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From Dateline (September 2, 2004)

DeLana Bush-Hamblin Returns to Campus She Remembers as Home

For DeLana Bush-Hamblin, going to work each day is like, well, like going home. Except in this case, home used to be El Toro Marine Corps Air Station ... and now it’s home to Cal State Fullerton’s El Toro Campus.

As the operations systems analyst, she’s in charge of almost all pieces of technology at the South County campus: TV, VCR, DVD players, computers, televised classes, copy machines, phones – you name it. And while she’s always enjoyed her work and Cal State Fullerton (she’s an alumna and had worked at the former Mission Viejo site), arriving to work at El Toro seems very familiar.

Hamblin shares her viewpoints on work-ing at the same base where she spent her formative years.


Q: How old were you when you lived on the El Toro Marine Base? Did you live here long?

I was 3 years old when my father was transferred here between his tours of duty in Vietnam. He was in charge of main-taining jets and we lived here until I was 8. Then we moved to Santa Ana for a year and then to the Lighter Than Air base in Tustin. But the exchange and commissary were at this base and many events took place at El Toro, so even when I wasn’t living on the Tustin base, we were here at El Toro quite a bit.

After high school, I worked at the exchange, in electronics at the one-hour photo booth. We attended movies here because the theater only charged a dol-lar. We also attended church here. Our gym was here. We’d wash our cars here. And of course, we’d never miss the Blue Angels air shows. We were always over here.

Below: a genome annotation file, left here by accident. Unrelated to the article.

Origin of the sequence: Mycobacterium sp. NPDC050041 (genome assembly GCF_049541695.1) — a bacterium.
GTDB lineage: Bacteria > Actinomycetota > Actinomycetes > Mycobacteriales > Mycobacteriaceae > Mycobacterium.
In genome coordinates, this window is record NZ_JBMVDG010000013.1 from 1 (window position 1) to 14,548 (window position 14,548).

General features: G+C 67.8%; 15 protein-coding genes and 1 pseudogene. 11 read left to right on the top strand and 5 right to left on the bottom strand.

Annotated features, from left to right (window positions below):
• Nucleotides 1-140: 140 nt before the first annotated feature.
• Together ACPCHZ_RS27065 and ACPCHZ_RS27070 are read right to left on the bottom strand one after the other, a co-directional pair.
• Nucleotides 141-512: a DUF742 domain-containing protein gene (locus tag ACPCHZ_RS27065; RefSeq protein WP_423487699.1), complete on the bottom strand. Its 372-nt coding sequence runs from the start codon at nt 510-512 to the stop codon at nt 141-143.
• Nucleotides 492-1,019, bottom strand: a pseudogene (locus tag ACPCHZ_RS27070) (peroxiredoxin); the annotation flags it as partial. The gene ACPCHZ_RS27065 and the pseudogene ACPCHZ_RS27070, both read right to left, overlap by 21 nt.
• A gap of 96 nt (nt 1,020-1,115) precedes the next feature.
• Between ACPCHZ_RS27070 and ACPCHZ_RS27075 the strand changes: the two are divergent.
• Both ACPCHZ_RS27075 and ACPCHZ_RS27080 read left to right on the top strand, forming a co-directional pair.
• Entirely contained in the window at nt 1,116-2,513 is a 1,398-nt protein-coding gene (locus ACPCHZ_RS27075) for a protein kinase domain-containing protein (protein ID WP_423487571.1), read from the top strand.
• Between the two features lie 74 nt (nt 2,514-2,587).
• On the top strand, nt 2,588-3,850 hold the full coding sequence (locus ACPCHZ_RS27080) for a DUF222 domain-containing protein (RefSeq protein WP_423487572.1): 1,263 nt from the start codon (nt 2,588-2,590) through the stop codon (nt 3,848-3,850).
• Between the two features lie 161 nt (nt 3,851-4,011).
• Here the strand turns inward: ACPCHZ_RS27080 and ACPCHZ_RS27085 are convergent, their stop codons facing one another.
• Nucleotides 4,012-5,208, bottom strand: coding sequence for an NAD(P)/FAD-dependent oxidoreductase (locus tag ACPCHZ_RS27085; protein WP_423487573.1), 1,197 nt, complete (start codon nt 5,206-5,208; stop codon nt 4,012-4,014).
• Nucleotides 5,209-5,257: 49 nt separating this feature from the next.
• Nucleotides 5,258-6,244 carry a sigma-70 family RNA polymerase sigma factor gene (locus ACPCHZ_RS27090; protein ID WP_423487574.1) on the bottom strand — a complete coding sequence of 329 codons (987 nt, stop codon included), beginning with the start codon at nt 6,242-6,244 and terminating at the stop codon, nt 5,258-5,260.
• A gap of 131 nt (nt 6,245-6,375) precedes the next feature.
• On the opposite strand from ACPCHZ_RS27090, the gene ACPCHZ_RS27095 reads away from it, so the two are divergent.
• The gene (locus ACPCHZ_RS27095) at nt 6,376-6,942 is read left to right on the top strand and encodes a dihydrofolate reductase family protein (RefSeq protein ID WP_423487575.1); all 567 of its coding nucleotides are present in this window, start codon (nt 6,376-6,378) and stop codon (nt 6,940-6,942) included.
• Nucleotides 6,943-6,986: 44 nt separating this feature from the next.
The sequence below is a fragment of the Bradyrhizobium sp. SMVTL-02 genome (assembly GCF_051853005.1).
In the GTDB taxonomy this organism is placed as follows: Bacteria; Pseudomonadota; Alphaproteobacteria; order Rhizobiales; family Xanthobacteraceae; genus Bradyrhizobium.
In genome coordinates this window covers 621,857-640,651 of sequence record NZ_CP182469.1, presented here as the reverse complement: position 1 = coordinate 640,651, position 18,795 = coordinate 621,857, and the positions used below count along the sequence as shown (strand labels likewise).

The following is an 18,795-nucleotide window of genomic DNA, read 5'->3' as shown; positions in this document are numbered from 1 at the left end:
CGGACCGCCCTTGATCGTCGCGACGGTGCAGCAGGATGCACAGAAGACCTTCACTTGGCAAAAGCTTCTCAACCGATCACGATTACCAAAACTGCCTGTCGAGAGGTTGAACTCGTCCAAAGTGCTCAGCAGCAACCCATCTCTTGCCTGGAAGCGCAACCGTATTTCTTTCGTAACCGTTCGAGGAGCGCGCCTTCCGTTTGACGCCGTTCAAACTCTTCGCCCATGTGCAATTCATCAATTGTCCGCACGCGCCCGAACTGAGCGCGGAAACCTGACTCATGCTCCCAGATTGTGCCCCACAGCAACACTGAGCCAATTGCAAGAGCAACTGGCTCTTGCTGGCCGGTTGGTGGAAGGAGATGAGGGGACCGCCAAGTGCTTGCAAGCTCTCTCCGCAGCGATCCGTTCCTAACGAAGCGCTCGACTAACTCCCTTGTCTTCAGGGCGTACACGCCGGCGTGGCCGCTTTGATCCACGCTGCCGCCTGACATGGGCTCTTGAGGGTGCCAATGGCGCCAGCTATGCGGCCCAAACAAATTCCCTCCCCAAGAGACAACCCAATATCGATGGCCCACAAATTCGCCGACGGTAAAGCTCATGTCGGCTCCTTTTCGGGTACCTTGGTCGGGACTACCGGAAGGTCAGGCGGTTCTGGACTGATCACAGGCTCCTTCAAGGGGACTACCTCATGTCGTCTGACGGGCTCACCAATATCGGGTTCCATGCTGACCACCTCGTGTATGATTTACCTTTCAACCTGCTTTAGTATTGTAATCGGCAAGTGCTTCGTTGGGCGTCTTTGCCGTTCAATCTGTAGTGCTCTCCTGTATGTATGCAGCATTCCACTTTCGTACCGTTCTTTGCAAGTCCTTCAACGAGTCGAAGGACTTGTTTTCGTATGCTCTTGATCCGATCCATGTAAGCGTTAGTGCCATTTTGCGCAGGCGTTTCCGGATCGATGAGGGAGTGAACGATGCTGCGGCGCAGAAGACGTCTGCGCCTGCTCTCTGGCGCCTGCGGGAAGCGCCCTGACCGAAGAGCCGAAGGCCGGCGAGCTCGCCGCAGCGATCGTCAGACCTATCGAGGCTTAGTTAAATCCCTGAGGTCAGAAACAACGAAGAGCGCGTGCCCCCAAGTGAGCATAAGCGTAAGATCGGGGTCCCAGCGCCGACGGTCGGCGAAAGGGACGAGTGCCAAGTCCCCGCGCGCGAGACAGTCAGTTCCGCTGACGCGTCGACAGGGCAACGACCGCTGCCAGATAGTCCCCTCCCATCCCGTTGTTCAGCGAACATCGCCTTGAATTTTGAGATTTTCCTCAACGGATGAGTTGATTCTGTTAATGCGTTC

Q: What was it like coming back to El Toro to work?

Everything looked familiar. Obviously, things had changed but there was still so much that looked similar. Last year, when we had our first anniversary celebration, I invited my dad down and he really got a kick out of seeing our new campus. The building that Cal State Fullerton leases used to be the officers’ headquarters.

My daughters also get a kick out of visiting. They’re 8 and 10. I show them the area where my childhood home used to be. I tell them, “This area used to be a play-ground when Mommy was a little girl.” They think it’s pretty neat.


Q: What are some of your fondest memories?

This is going to sound funny, but I remember that all the Marines were given a week off every year for spring cleaning. Seriously. Because the houses, yards and barracks belonged to the Marines, they wanted to make sure everything was in good shape so they’d give everybody a week off to clean and make repairs, if necessary. You’d see whole families cleaning up their houses and yards.



What happened after you left school?


I signed up for the Army. I think, being from a military family, I adjusted to Army life a little easier. I was used to the structure and following orders. Some of the other women in my platoon had a little more difficulty getting used to a military environment.


Q: So you just can’t get the military life out of your system? You sign up for the army and now you’re back at the old base.

Well, I did go to school upon my dis-charge. I earned a bachelor’s degree in communications with an emphasis in radio-TV-film and started working at the Mission Viejo Campus when I was a student. From there, I became a staff member and just moved over to El Toro when it opened.


Q: What was it like opening the campus?

I really liked it because we were able to work with the architects, Physical Plant and design team from Cal State Fullerton to design the building and rooms the way we wanted. I worked very closely with the electricians and technicians. I had “hands-on” learning so I learned where all the ports and electrical network sys-tems are.


Q: Now that you’ve been here for two years, has the novelty of working in the place where you used to live worn off?

No. When I drive in, I’m always look-ing around – I see the area where there used to be a park or the area where I used to live. It’s still fun.

And I love the people I work with. George Giacumakis, the director of the El Toro Campus, is great. He used to get a kick out of telling everybody that George Bush is my father. That’s true – my father’s name is George Bush. Now he keeps telling everybody how I used to live here.